The Moon's interior is likely very dry, revealed an analysis of a 'rusty' lunar rock, while contradicting a study that showed evidence of water on the Moon. The results suggest that when the Moon formed it was "very, very, hot... Essentially an ocean of magma", said James Day, a geochemist at the University of California, San Diego. According to Day, it would have been so hot that any water or other compounds and elements that are volatile under conditions on the Moon, such as zinc, would have evaporated very early in the Moon's history.
The study published in the journal Proceedings of the National Academy of Sciences is based on the analysis of fragments of the "Rusty Rock" -- a rock collected from the Moon's surface during the Apollo 16 mission in 1972 -- which had rust on its outer surfaces. As water is one of the essential ingredients of rust, the Rusty Rock had mystified scientists for a long time. Some speculated that the water could have been terrestrial but further tests showed the rock and the rust were lunar in origin.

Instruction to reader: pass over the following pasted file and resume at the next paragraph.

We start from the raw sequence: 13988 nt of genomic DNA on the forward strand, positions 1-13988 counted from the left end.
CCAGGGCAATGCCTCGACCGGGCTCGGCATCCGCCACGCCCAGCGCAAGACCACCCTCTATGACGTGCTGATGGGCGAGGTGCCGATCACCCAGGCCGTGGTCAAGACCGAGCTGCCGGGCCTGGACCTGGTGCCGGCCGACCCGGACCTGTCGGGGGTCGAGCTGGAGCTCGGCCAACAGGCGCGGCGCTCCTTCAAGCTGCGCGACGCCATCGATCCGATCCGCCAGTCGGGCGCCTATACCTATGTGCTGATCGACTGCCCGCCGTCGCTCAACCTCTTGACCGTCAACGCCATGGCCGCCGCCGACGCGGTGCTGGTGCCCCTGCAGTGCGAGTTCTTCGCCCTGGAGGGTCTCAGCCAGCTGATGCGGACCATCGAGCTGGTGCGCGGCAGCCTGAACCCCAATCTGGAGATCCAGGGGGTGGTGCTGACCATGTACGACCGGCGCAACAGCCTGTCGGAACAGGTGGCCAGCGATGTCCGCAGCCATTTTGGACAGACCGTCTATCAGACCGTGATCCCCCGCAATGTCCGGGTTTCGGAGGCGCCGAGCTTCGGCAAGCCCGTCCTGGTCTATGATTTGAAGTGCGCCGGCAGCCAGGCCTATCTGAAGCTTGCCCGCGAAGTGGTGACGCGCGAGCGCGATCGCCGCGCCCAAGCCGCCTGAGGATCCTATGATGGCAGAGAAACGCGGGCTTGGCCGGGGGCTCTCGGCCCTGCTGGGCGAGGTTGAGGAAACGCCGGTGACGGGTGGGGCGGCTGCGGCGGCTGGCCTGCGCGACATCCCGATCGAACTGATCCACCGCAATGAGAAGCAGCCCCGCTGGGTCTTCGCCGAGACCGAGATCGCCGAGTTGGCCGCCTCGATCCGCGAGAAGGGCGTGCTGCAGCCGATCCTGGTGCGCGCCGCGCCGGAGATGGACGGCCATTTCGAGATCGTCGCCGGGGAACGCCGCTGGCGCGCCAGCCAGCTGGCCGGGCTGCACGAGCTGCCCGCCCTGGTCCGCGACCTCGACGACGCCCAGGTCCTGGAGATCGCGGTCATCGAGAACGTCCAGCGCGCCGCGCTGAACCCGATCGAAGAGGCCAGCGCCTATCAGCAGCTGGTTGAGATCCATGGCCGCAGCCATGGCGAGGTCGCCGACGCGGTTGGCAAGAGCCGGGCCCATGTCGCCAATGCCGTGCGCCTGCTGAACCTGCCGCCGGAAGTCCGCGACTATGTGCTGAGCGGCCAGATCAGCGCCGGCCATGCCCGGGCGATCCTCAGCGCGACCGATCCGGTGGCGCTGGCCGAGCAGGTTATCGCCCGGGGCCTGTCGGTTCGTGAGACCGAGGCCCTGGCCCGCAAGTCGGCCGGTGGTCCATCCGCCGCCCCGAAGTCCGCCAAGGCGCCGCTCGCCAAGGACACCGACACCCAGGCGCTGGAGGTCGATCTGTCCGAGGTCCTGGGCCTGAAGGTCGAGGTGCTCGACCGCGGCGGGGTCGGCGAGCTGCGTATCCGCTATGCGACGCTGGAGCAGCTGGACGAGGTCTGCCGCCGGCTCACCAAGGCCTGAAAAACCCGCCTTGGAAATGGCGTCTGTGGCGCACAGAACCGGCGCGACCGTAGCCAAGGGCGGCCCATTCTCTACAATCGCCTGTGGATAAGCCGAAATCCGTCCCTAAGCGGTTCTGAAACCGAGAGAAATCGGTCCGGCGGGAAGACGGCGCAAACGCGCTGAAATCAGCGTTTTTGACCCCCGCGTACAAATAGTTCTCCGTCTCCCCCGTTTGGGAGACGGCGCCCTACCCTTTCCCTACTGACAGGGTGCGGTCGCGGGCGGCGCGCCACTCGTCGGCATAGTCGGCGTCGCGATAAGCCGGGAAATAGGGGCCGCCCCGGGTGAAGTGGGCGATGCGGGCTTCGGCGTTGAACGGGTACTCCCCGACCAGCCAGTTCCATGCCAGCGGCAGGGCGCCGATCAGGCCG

However, the new chemical analyses by Day and his team revealed the Rusty Rock's composition is consistent with it coming from a very dry interior. "It's a bit of a paradox. It's a wet rock that comes from a very dry interior part of the Moon," Day noted. Day found the rust on the Rock is full of lighter isotopes of zinc, meaning it's probably the product of the zinc condensing on the Moon's surface after evaporating during the sweltering period of its formation.
"Zinc is a volatile element, so it behaves a bit like water under conditions of Moon formation," Day explained. In the same way, the interior of the Moon must be enriched in the heavy isotopes and have been depleted in the light isotopes and volatile elements, revealing that it is dry, Day said.